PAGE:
Source: New Zealand Governor General
Kei nga Manahautu, Rau rangatira ma
koutou kua tatū mai i runga i te kaupapa
Tēnā koutou Tēnā koutou Tēnā tātou katoa
Nau mai haere mai ki Te Whare Kawana
To all Chief Executives who have gathered on this very significant occasion; I bid you greetings
I am delighted that so many Chief Executives are present this evening, allowing me to recognise and thank you for the extraordinary work you do, as heads of our public service, to protect and strengthen public trust in our system of government.
In Aotearoa, we are blessed to have a history of stable institutions of government.
Much of that depends upon on your ability to provide leadership and maintain the trust of your fellow citizens.
Your leadership over the past year in particular, has contributed in large measure to the stability and integrity of government processes during a turbulent time.
Over the past twelve months, we have all experienced unprecedented challenges to our way of life and many of us have developed a new appreciation of our flexible and pragmatic constitutional arrangements.
Complex and urgent decision-making was possible because it was possible to alter the way we do things.
For example, the Cabinet Office adopted a flexible system of meetings to enable Ministers to consider advice and make immediate and critical decisions.
The Executive Council – over which I preside, evolved to meet the realities of virtual decision-making.
Parliament continued with House business by using electronic means of communication.
The Epidemic Response Committee was established to provide scrutiny of the Government’s management of the COVID-19 epidemic, complete with live-streaming of its proceedings.
And the judicial branch performed its role as a check on the exercise of executive power.
The Borrowdale challenge to the legality of the lockdown in the Court of Appeal was a means to test the exercise of significant and intrusive public powers by the government against the rights of the individual – and the rule of law.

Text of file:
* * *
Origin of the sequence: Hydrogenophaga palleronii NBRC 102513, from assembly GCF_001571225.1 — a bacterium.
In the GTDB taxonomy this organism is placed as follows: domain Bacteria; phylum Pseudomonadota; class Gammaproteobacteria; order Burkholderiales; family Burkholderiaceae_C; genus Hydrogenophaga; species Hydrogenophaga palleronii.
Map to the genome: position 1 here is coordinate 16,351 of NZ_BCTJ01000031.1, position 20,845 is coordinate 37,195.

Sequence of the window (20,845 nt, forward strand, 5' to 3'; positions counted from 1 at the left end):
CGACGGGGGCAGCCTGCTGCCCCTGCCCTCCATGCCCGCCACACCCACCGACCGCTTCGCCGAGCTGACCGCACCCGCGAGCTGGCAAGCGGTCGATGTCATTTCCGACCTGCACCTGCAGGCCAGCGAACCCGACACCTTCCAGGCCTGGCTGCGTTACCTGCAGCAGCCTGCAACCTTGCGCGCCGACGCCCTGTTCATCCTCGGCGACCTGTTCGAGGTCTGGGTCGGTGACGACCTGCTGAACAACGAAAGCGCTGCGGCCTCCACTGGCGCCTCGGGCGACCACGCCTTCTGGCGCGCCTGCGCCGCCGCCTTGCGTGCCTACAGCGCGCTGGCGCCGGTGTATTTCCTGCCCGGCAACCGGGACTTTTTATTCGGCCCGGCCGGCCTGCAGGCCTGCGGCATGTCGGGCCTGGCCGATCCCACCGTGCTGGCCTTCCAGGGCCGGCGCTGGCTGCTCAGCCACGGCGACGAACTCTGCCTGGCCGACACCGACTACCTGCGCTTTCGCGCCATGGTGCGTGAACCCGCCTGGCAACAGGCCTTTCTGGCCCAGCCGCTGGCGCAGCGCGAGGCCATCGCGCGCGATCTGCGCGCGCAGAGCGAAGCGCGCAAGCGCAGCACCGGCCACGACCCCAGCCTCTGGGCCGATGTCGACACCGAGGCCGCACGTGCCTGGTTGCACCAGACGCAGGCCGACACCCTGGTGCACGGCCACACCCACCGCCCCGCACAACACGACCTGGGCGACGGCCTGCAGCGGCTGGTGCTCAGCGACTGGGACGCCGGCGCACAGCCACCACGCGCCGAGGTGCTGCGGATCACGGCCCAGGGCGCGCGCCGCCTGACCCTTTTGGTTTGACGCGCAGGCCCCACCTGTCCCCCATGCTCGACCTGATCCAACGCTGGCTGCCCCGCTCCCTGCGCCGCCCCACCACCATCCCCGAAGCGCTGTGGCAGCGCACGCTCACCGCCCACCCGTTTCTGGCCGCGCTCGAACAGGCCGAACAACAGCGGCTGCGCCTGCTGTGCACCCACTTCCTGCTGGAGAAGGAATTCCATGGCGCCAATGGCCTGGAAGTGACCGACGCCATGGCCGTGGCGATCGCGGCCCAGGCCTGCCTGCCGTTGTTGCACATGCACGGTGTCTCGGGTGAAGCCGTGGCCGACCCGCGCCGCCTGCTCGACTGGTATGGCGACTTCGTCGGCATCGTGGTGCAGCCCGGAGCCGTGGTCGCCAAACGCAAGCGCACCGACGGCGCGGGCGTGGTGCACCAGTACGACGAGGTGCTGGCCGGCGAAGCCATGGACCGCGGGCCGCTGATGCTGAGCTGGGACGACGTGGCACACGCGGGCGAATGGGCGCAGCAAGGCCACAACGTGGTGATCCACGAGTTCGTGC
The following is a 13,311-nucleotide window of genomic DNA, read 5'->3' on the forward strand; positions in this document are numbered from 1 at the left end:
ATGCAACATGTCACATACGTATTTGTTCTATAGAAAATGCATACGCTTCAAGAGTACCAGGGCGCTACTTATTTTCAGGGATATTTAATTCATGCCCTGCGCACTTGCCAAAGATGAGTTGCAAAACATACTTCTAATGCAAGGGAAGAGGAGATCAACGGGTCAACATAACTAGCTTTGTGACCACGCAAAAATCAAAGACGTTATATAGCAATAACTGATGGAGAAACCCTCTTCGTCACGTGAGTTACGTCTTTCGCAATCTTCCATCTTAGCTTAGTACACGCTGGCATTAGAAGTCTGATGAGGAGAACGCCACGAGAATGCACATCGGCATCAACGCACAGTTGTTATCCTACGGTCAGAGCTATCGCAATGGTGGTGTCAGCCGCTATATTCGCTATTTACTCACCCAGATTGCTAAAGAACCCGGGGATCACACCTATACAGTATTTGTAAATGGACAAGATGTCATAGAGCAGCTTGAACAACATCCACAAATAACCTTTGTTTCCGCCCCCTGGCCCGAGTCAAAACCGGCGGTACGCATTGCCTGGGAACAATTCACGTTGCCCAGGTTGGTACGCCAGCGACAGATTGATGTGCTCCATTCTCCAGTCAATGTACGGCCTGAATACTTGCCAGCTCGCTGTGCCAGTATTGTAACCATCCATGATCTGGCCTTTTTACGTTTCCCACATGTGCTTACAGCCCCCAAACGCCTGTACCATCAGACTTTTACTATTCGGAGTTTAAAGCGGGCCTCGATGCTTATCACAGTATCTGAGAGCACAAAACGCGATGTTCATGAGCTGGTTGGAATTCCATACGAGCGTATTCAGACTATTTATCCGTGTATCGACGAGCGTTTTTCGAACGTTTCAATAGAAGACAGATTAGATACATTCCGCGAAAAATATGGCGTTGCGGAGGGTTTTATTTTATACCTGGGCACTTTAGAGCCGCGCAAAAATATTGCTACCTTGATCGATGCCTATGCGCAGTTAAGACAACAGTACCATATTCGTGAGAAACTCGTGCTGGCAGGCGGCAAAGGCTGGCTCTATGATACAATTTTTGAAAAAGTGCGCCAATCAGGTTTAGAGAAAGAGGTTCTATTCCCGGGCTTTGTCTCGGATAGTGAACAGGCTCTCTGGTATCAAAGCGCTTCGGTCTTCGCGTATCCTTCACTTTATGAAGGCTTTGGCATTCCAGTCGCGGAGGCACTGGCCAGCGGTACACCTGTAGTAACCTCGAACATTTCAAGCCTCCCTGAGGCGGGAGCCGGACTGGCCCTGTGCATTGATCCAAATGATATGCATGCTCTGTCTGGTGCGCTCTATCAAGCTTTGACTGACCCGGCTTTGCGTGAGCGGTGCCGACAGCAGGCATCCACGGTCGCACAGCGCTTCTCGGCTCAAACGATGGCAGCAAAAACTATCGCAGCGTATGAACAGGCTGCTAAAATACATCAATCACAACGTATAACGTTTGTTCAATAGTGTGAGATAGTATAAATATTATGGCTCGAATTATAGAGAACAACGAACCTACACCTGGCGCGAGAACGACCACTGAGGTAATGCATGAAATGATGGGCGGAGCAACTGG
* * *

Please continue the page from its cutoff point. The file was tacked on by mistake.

Over the last year, initiatives that normally might take months or years to develop were implemented at lightning speed.
All of these new ways of operating required a great deal of you and the organisations you lead. I am well aware that this was not straightforward. You worked very hard under the water to keep our ship of state sailing smoothly and on its new course.
We found new ways of doing things, and in some cases, we decided to keep doing them that way.
It remains to be seen whether the public service will be expected to maintain this high level of responsiveness as we address other slower-burning, but significant, policy issues of our times.
And also whether our deep reservoir of public trust can be sustained in the event of some hard decisions that lie ahead.
According to the OECD, public trust in government is dependent on high levels of integrity, fairness and openness of institutions.
The extent to which those values are maintained, is determined by the beliefs and behaviours of those who are exercising public functions.
Your own life histories and personal values help determine how you interact with others, what you prioritise and the decisions that you make. Knowing why you wish to respond in a particular way is a valuable leadership attribute.
So too is recognising that our values benefit from scrutiny and revision.
We can see how such revision occurred in our nation’s coat of arms, which you will recall depicts a pākehā woman and a Māori rangatira.
Until 1956, they gazed in opposite directions. The next iteration of the coat of arms depicted them swivelled to face each other.
So what do those Treaty partners see?
I had occasion to reflect on these matters last weekend when I presided at the investiture of Justice Sir Joe Williams, who has the distinction of being the first Māori judge to be appointed to the Supreme Court.